water
Direct-Contact Water Heaters
• Heats water by passing hot gases thru water. Natural gas is burned to provide flue gases that
transfer sensible and latent heat to water
• For further efficiency, heat exchanger on combustion chamber reclaims any heat loss from chamber
• These types of heaters are 99% efficient when inlet water temp is below 59°
• Low emissions of carbon monoxide and nitrous oxides
• Since high cost, best used where constant need for hot water: food processing, laundries and
industrial purposes

Recuperative Gas Boilers/Boiler Fuel Economizers


• Recovers sensible and latent heat from high heat of exhaust flue gases.
• Recuperative gas boilers are designed to cool flue gas temperatures enough to achieve
condensation.
• Reclaimed heat is used to preheat cold water entering boiler or to preheat combustion air
• Installation easier since emitted flue gases are cool, plastic pipe vents can be used

Displacement Ventilation
• Air distribution system which supply air originates at floor level and rises to return air grilles in ceiling
• Air does not need to be cooled as much since delivery is close to users = energy savings
• Good system for removing heat generated by ceiling level lights
• High percentage of outdoor air
• Personal temperature control and under floor wiring
• Access flooring to provide space for under floor ducting & for re arrangement of supply grilles

Water-Loop heat Pumps


• Heating and cooling system that uses a series of heat pumps for different zones which are all
connected to same piping system of circulating water
• Loop is maintained between 60° and 90°
• When some zones are cooling and dumping heat into the loop and other zones are heating and
extracting heat from the loop, no additional energy has to be added or removed.
• Only when units are in same mode does water in loop have to be cooled or heated with cooling
tower or boiler.
• Very efficient where simultaneous need for heating and cooling indifferent areas.
• Not appropriate where cooling loads are small.
Thermal Energy Storage
• Uses water, ice or rock beds to store excess heat or coolness for later use.
• Manage energy needs over climatic temp swings.
• Allows the use of less expensive off-peak energy costs to cool
- Example: Summer: chillers can cool water at night when utility rates are lower and cooling
need of building is not as great. During next day, stored coolness can be used to minimize
energy required for cooling.
• Ice has advantage of storing sensible heat as well as latent heat.
- Ice occupies 8x less space than water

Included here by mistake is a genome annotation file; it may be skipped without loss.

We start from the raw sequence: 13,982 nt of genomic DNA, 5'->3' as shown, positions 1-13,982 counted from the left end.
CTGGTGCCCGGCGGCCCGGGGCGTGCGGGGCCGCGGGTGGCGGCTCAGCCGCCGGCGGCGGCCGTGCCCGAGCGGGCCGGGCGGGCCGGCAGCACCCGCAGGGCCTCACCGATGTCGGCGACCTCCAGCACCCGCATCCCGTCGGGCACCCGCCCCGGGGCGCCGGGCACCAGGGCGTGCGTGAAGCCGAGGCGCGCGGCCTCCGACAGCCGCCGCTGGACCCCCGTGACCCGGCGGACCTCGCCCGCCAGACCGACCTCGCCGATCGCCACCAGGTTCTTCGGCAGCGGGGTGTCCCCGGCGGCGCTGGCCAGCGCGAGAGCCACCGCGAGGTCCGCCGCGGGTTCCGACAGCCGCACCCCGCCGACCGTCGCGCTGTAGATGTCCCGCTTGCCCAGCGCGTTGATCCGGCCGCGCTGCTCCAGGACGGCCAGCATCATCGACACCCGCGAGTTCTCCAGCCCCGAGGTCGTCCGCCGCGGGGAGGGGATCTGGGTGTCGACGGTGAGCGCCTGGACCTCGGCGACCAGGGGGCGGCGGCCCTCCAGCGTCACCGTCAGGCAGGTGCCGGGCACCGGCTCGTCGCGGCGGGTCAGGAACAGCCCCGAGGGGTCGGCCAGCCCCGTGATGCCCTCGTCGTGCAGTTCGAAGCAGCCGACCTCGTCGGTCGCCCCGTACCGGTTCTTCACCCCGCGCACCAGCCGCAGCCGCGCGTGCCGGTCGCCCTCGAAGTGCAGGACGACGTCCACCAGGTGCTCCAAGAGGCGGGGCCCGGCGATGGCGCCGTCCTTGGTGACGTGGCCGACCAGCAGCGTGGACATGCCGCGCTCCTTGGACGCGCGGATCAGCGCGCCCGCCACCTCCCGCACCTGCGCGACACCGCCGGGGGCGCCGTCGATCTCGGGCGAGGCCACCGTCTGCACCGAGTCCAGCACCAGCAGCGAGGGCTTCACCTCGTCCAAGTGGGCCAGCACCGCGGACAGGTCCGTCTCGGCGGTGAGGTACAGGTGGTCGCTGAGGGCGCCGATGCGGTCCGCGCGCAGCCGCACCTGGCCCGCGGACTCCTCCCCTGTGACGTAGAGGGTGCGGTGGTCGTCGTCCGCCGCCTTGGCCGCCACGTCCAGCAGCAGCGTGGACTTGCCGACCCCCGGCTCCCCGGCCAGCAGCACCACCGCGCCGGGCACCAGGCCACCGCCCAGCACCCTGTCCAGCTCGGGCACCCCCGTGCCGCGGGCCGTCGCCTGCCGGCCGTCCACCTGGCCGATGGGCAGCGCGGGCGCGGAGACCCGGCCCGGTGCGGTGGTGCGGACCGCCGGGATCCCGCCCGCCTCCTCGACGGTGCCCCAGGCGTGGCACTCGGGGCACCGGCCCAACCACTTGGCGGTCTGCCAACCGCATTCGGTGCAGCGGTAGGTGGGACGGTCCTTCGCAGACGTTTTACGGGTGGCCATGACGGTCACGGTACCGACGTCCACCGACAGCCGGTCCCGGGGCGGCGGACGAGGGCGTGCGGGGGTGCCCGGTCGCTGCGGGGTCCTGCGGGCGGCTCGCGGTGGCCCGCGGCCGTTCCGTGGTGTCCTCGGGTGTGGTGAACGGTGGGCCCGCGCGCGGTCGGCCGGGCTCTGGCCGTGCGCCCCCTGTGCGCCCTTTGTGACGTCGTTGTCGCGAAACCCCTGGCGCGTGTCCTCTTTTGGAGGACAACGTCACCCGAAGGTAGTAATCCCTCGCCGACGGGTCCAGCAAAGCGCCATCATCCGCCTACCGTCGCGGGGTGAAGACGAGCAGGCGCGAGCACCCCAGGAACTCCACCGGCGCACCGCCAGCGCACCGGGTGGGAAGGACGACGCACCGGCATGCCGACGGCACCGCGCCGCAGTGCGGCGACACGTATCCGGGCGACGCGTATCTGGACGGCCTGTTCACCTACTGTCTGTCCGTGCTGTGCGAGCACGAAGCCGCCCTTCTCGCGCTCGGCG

Heat transfer
• Historically, initial efforts to increase energy conservation resulted in tightly sealed buildings with
reduced infiltration of fresh air and reuse of conditioned air = sick building syndrome.
• Desire for energy conservation is not always compatible with need for IAQ
• To alleviate IAQ problems, introduce more outdoor air through ventilation systems while exhausting
used conditioned air.
• However, heating and cooling incoming air requires energy

Energy Recovery Ventilators


• Also called air-to-air heat exchangers
• Reclaim waste energy from exhaust air stream and use it to condition incoming air
• Efficient in cold, hot or humid climates if temp differential between indoor and outdoor air is high
• Most efficient in buildings with continuous occupancy such as hotels, hospitals
• Three devices used for air-to-air heat exchange:
- Flat plate heat recovery units:
- two separate ducts of various design (incoming air and exhaust) separated by a thin wall
that facilitates heat transfer.
- Only transfer sensible heat
- No humidity control
- Energy transfer wheels
- Heat pipes
• Conditions to be met when using:
- Air intake must be kept as far away from exhaust outlet as possible
- Exhaust air that contains excessive moisture, grease or other contaminants should be
separated from the heat exchanger air
- Cold winter conditions, a defroster in device may be needed to prevent condensation in
exhaust from freezing

Energy Transfer Wheel


• Also called enthalpy heat exchangers (enthalpy: total heat in a substance including latent &
sensible heat))
• Transfers heat between two air streams through heat exchanger wheel consisting of small openings
thru which air passes.
• Wheel impregnated with lithium-chloride or proprietary substances
• Typically used in commercial buildings
• Advantages:
- Can transfer latent heat (humidity) and sensible heat.
- In winter, warm, humidified exhaust air is transferred to cool, dry incoming air.
- In summer, cool exhaust air removes some of heat from hot incoming air and humidity in hot
incoming is transferred to exhaust
- Conserve energy
- Reduce cooling load
- Minimize need to humidify
- Transfer efficiency of 80%
Heat Pipes
• Self contained device that transfers sensible heat energy from hot exhaust air to cool outdoor air.
• As hot air passes over heat pipe, it vaporizes a refrigerant inside the pipe that passes to the area of
cool incoming air. As refrigerant condensed, it fives off heat to the incoming air warming it.
Refrigerant then passes back to hot sode by capillary action through a wick material in the heat pipe.
• For heat pipes to work, incoming and outgoing air streams must be adjacent

Water-to-Water Heat Exchangers


• Also called runaround coils
• Use water or other liquid transfer medium to exchange heat
• Advantage: